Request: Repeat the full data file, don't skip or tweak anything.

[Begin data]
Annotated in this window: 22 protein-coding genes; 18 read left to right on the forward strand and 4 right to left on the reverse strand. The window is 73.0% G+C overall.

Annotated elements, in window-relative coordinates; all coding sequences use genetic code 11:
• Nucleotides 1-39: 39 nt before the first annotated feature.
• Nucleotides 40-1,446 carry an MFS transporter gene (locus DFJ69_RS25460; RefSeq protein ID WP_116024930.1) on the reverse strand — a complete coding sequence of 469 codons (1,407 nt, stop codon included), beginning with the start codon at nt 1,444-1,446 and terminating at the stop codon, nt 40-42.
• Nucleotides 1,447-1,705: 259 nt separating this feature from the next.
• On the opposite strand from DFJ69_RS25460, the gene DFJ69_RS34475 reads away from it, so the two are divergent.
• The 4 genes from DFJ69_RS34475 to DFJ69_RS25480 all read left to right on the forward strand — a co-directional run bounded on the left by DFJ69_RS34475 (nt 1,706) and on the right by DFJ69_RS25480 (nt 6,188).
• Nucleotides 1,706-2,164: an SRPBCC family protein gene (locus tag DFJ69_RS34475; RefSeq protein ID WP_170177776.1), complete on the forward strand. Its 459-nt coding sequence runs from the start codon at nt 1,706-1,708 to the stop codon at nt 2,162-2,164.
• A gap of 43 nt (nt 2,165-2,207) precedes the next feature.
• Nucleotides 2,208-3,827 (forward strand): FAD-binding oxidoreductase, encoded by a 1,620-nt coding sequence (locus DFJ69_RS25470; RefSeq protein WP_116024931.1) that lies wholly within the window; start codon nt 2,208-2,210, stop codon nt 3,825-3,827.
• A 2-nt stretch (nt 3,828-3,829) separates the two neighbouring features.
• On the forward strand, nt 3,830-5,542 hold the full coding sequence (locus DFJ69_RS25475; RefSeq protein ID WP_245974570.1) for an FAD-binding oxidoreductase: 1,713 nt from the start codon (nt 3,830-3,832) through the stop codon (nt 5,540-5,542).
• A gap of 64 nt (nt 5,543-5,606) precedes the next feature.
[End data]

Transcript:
Annotated in this window: 22 protein-coding genes; 18 read left to right on the forward strand and 4 right to left on the reverse strand. The window is 73.0% G+C overall.

Annotated elements, in window-relative coordinates; all coding sequences use genetic code 11:
• Nucleotides 1-39: 39 nt before the first annotated feature.
• Nucleotides 40-1,446 carry an MFS transporter gene (locus DFJ69_RS25460; RefSeq protein ID WP_116024930.1) on the reverse strand — a complete coding sequence of 469 codons (1,407 nt, stop codon included), beginning with the start codon at nt 1,444-1,446 and terminating at the stop codon, nt 40-42.
• Nucleotides 1,447-1,705: 259 nt separating this feature from the next.
• On the opposite strand from DFJ69_RS25460, the gene DFJ69_RS34475 reads away from it, so the two are divergent.
• The 4 genes from DFJ69_RS34475 to DFJ69_RS25480 all read left to right on the forward strand — a co-directional run bounded on the left by DFJ69_RS34475 (nt 1,706) and on the right by DFJ69_RS25480 (nt 6,188).
• Nucleotides 1,706-2,164: an SRPBCC family protein gene (locus tag DFJ69_RS34475; RefSeq protein ID WP_170177776.1), complete on the forward strand. Its 459-nt coding sequence runs from the start codon at nt 1,706-1,708 to the stop codon at nt 2,162-2,164.
• A gap of 43 nt (nt 2,165-2,207) precedes the next feature.
• Nucleotides 2,208-3,827 (forward strand): FAD-binding oxidoreductase, encoded by a 1,620-nt coding sequence (locus DFJ69_RS25470; RefSeq protein WP_116024931.1) that lies wholly within the window; start codon nt 2,208-2,210, stop codon nt 3,825-3,827.
• A 2-nt stretch (nt 3,828-3,829) separates the two neighbouring features.
• On the forward strand, nt 3,830-5,542 hold the full coding sequence (locus DFJ69_RS25475; RefSeq protein ID WP_245974570.1) for an FAD-binding oxidoreductase: 1,713 nt from the start codon (nt 3,830-3,832) through the stop codon (nt 5,540-5,542).
• A gap of 64 nt (nt 5,543-5,606) precedes the next feature.